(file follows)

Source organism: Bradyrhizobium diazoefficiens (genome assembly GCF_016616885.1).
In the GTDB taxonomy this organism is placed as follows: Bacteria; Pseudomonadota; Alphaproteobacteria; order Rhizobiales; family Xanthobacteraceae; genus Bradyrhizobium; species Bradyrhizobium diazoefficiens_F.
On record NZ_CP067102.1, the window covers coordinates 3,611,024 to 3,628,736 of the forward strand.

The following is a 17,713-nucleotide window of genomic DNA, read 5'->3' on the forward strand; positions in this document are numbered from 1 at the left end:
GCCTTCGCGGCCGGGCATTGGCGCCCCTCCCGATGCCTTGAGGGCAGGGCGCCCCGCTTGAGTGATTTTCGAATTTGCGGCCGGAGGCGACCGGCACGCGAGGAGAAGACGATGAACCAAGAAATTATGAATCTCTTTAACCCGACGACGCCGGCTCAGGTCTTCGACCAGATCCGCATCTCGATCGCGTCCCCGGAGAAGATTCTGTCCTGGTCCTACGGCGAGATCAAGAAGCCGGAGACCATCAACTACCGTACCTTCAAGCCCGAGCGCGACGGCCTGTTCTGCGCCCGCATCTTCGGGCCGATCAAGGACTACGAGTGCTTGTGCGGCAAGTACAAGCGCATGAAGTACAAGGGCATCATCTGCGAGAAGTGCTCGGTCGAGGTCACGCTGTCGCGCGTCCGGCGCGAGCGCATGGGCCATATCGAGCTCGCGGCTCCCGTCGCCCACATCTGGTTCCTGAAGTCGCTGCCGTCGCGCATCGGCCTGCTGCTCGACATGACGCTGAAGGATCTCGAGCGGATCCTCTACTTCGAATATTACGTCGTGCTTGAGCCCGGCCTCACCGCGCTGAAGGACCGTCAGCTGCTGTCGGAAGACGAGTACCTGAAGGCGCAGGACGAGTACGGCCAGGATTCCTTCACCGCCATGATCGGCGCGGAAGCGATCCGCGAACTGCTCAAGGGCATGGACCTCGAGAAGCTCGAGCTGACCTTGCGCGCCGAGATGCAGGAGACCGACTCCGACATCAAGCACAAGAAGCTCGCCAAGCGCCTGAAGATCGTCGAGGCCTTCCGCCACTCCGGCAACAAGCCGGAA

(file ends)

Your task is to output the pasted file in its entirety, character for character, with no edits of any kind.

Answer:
Source organism: Bradyrhizobium diazoefficiens (genome assembly GCF_016616885.1).
In the GTDB taxonomy this organism is placed as follows: Bacteria; Pseudomonadota; Alphaproteobacteria; order Rhizobiales; family Xanthobacteraceae; genus Bradyrhizobium; species Bradyrhizobium diazoefficiens_F.
On record NZ_CP067102.1, the window covers coordinates 3,611,024 to 3,628,736 of the forward strand.

The following is a 17,713-nucleotide window of genomic DNA, read 5'->3' on the forward strand; positions in this document are numbered from 1 at the left end:
GCCTTCGCGGCCGGGCATTGGCGCCCCTCCCGATGCCTTGAGGGCAGGGCGCCCCGCTTGAGTGATTTTCGAATTTGCGGCCGGAGGCGACCGGCACGCGAGGAGAAGACGATGAACCAAGAAATTATGAATCTCTTTAACCCGACGACGCCGGCTCAGGTCTTCGACCAGATCCGCATCTCGATCGCGTCCCCGGAGAAGATTCTGTCCTGGTCCTACGGCGAGATCAAGAAGCCGGAGACCATCAACTACCGTACCTTCAAGCCCGAGCGCGACGGCCTGTTCTGCGCCCGCATCTTCGGGCCGATCAAGGACTACGAGTGCTTGTGCGGCAAGTACAAGCGCATGAAGTACAAGGGCATCATCTGCGAGAAGTGCTCGGTCGAGGTCACGCTGTCGCGCGTCCGGCGCGAGCGCATGGGCCATATCGAGCTCGCGGCTCCCGTCGCCCACATCTGGTTCCTGAAGTCGCTGCCGTCGCGCATCGGCCTGCTGCTCGACATGACGCTGAAGGATCTCGAGCGGATCCTCTACTTCGAATATTACGTCGTGCTTGAGCCCGGCCTCACCGCGCTGAAGGACCGTCAGCTGCTGTCGGAAGACGAGTACCTGAAGGCGCAGGACGAGTACGGCCAGGATTCCTTCACCGCCATGATCGGCGCGGAAGCGATCCGCGAACTGCTCAAGGGCATGGACCTCGAGAAGCTCGAGCTGACCTTGCGCGCCGAGATGCAGGAGACCGACTCCGACATCAAGCACAAGAAGCTCGCCAAGCGCCTGAAGATCGTCGAGGCCTTCCGCCACTCCGGCAACAAGCCGGAA